Anyway, the Black Cats will have to hire someone to replace the recently-departed Dick Advocaat at some point. We all knew that, despite the fact he’s probably earned a shot at that level, Bob Bradley was never really going to be considered for the job. With that in mind, if you’re not going to endear yourself to the entire United States of America with this hire, you might as well go for the best unemployed manager who’ll actually consider your approach.

That’s what Sunderland chairman Ellis Short appears to have done, as it was reported Thursday that despite an initial reluctance from Sam Allardyce — let’s be honest, he actually was holding out hope for the Liverpool job — the 60-year-old most recently in charge of West Ham United was willing and ready to enter into negotiations with the northeastern club.

One of the major sticking points during Sunderland’s courting of Allardyce is expected to be his demand for autonomy in the transfer market as well as a sizable transfer budget to sign his own players during the January window.

[ MORE: Advocaat: Sunderland squad too thin, chairman to blame ]

Allardyce seems like the no. 1 guy you’d like to bring in to steady a capsized ship — cough Sunderland cough — in any situation. Not only does he have a successful track record in the Premier League, but he’s the kind of no-nonsense leader a club like Sunderland so desperately needs as they find themselves in yet another relegation battle just eight games into the new season.

Short hopes to have Allardyce signed, sealed and delivered when the Premier League returns to action next weekend. In that event, Allardyce’s first game in charge of Sunderland would be a trip to West Bromwich Albion. His first home fixture? Home to Tyne-Wear derby rivals Newcastle United, a club whose boisterous fanbase still holds a great deal of disdain for Big Sam. Sometimes the football gods really are looking out for us.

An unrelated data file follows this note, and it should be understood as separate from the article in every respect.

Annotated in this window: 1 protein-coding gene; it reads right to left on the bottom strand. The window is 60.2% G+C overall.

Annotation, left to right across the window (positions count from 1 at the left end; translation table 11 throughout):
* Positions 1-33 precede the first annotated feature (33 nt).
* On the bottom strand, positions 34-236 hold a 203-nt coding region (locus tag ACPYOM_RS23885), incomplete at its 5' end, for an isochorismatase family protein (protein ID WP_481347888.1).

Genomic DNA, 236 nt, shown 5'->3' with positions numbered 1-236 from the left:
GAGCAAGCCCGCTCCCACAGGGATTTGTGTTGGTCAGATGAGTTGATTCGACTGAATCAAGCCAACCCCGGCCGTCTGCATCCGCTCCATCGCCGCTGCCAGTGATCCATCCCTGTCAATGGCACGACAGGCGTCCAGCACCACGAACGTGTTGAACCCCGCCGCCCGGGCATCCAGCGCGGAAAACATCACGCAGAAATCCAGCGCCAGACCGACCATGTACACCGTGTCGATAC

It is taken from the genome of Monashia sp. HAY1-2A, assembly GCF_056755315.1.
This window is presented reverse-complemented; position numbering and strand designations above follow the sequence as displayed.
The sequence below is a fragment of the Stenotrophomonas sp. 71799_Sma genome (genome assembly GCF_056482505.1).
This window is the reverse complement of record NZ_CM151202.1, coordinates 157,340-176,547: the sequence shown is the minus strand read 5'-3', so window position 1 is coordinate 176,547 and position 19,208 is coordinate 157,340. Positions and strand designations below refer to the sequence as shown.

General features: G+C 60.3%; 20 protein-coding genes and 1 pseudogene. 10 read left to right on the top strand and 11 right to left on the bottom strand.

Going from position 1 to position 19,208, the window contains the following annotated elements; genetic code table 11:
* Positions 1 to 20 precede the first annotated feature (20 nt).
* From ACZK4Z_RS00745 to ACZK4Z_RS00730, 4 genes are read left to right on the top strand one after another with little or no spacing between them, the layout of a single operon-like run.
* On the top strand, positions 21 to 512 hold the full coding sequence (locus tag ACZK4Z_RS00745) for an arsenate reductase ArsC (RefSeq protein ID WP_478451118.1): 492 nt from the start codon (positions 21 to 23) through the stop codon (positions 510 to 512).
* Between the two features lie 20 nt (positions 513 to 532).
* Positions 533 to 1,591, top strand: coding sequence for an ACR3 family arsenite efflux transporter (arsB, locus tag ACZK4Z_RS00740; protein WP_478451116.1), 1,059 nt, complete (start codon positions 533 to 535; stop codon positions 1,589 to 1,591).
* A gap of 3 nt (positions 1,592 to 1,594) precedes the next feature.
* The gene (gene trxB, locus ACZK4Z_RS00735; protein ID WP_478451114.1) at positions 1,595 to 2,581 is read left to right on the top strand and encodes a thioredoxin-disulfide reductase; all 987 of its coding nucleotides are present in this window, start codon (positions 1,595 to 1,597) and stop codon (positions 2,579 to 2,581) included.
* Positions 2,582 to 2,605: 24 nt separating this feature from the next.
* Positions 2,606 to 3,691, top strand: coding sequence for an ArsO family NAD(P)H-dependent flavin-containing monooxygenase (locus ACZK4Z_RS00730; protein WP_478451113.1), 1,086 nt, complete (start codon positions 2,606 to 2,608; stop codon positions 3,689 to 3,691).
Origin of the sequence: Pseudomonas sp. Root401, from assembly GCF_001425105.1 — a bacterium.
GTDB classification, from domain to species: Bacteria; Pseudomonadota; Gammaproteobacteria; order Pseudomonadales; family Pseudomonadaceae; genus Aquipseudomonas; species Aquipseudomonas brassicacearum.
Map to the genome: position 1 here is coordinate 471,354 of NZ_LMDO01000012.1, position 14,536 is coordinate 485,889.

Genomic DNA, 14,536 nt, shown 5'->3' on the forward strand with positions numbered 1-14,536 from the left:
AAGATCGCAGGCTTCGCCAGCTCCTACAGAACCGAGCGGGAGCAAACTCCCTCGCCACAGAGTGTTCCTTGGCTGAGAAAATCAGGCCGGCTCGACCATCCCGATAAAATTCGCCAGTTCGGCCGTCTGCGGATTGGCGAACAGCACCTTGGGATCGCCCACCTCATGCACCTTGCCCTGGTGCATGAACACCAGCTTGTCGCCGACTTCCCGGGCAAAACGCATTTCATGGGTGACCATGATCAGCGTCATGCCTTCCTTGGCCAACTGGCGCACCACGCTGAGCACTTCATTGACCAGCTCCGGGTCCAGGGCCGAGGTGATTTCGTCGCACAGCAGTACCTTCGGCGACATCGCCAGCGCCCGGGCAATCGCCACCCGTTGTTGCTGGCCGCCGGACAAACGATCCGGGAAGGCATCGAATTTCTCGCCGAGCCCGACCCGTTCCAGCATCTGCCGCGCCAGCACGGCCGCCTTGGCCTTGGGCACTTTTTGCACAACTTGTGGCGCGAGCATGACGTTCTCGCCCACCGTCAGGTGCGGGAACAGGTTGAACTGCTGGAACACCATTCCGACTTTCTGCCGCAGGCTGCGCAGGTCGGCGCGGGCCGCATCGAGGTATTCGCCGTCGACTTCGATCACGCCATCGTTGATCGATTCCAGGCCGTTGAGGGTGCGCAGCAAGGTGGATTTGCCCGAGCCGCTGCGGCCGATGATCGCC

Statement from suspended UEFA president Michel Platini

Michel Platini, UEFA & FIFA
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Statement from suspended UEFA President Michel Platini:

Early this afternoon, I was informed of the FIFA ethics committee’s decision to impose on me a provisional 90-day suspension with immediate effect. That decision, which I will of course contest in the appropriate manner at the appropriate time, had already been the subject of a deliberate leak, and I gave my opinion on that earlier in the day.

I reject all of the allegations that have been made against me, which are based on mere semblances and are astonishingly vague. Indeed, the wording of those allegations merely states that a breach of the FIFA Code of Ethics “seems to have been committed” and that a decision on the substance of the matter cannot be taken immediately.

Despite the farcical nature of these events, I refuse to believe that this is a political decision taken in haste in order to taint a lifelong devotee of the game or crush my candidacy for the FIFA presidency.

I want everyone to know my state of mind: more than a sense of injustice or a desire for revenge, I am driven by a profound feeling of staunch defiance. I am more determined than ever to defend myself before the relevant judicial bodies.

I want to reiterate in the strongest possible terms that I will devote myself to ensuring that my good faith prevails. I have received numerous messages of support today from UEFA’s member associations and the other confederations encouraging me to continue my work serving football’s interests. Nothing will make me give up on that commitment.